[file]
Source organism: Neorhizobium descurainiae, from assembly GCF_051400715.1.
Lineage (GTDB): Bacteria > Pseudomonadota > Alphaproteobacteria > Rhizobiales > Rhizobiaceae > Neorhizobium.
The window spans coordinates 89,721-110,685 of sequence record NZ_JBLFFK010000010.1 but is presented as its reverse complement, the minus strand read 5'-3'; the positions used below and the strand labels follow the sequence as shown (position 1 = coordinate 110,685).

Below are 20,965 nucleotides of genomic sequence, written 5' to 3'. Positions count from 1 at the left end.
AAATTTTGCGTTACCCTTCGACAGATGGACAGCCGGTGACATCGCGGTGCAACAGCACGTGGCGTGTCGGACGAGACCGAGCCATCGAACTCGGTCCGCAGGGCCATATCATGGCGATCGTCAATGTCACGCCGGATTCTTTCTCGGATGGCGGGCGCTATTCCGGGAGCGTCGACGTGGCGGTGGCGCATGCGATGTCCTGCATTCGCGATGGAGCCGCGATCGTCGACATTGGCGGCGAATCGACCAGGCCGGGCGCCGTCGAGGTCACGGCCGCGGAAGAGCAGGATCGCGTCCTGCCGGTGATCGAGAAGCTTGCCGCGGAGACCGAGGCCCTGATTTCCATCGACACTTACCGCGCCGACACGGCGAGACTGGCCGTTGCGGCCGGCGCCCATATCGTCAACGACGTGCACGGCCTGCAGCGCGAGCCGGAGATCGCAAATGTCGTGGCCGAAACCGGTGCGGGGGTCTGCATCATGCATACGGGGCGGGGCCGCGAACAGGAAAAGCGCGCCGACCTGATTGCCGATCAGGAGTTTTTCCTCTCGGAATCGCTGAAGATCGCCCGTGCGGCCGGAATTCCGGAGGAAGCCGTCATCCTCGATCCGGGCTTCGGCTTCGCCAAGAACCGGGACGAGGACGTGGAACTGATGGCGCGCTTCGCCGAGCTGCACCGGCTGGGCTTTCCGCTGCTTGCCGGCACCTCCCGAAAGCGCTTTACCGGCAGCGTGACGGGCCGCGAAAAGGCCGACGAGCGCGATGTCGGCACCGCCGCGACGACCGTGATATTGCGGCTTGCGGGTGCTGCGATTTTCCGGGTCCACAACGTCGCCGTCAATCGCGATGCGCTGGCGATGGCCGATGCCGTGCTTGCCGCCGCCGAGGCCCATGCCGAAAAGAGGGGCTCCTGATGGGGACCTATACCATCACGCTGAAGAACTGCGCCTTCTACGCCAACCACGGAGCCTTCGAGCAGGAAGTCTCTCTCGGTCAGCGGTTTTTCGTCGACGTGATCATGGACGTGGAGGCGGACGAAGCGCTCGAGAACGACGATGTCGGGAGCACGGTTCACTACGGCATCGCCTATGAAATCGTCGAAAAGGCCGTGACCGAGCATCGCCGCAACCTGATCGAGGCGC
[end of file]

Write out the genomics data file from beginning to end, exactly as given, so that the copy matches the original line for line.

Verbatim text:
Source organism: Neorhizobium descurainiae, from assembly GCF_051400715.1.
Lineage (GTDB): Bacteria > Pseudomonadota > Alphaproteobacteria > Rhizobiales > Rhizobiaceae > Neorhizobium.
The window spans coordinates 89,721-110,685 of sequence record NZ_JBLFFK010000010.1 but is presented as its reverse complement, the minus strand read 5'-3'; the positions used below and the strand labels follow the sequence as shown (position 1 = coordinate 110,685).

Below are 20,965 nucleotides of genomic sequence, written 5' to 3'. Positions count from 1 at the left end.
AAATTTTGCGTTACCCTTCGACAGATGGACAGCCGGTGACATCGCGGTGCAACAGCACGTGGCGTGTCGGACGAGACCGAGCCATCGAACTCGGTCCGCAGGGCCATATCATGGCGATCGTCAATGTCACGCCGGATTCTTTCTCGGATGGCGGGCGCTATTCCGGGAGCGTCGACGTGGCGGTGGCGCATGCGATGTCCTGCATTCGCGATGGAGCCGCGATCGTCGACATTGGCGGCGAATCGACCAGGCCGGGCGCCGTCGAGGTCACGGCCGCGGAAGAGCAGGATCGCGTCCTGCCGGTGATCGAGAAGCTTGCCGCGGAGACCGAGGCCCTGATTTCCATCGACACTTACCGCGCCGACACGGCGAGACTGGCCGTTGCGGCCGGCGCCCATATCGTCAACGACGTGCACGGCCTGCAGCGCGAGCCGGAGATCGCAAATGTCGTGGCCGAAACCGGTGCGGGGGTCTGCATCATGCATACGGGGCGGGGCCGCGAACAGGAAAAGCGCGCCGACCTGATTGCCGATCAGGAGTTTTTCCTCTCGGAATCGCTGAAGATCGCCCGTGCGGCCGGAATTCCGGAGGAAGCCGTCATCCTCGATCCGGGCTTCGGCTTCGCCAAGAACCGGGACGAGGACGTGGAACTGATGGCGCGCTTCGCCGAGCTGCACCGGCTGGGCTTTCCGCTGCTTGCCGGCACCTCCCGAAAGCGCTTTACCGGCAGCGTGACGGGCCGCGAAAAGGCCGACGAGCGCGATGTCGGCACCGCCGCGACGACCGTGATATTGCGGCTTGCGGGTGCTGCGATTTTCCGGGTCCACAACGTCGCCGTCAATCGCGATGCGCTGGCGATGGCCGATGCCGTGCTTGCCGCCGCCGAGGCCCATGCCGAAAAGAGGGGCTCCTGATGGGGACCTATACCATCACGCTGAAGAACTGCGCCTTCTACGCCAACCACGGAGCCTTCGAGCAGGAAGTCTCTCTCGGTCAGCGGTTTTTCGTCGACGTGATCATGGACGTGGAGGCGGACGAAGCGCTCGAGAACGACGATGTCGGGAGCACGGTTCACTACGGCATCGCCTATGAAATCGTCGAAAAGGCCGTGACCGAGCATCGCCGCAACCTGATCGAGGCGC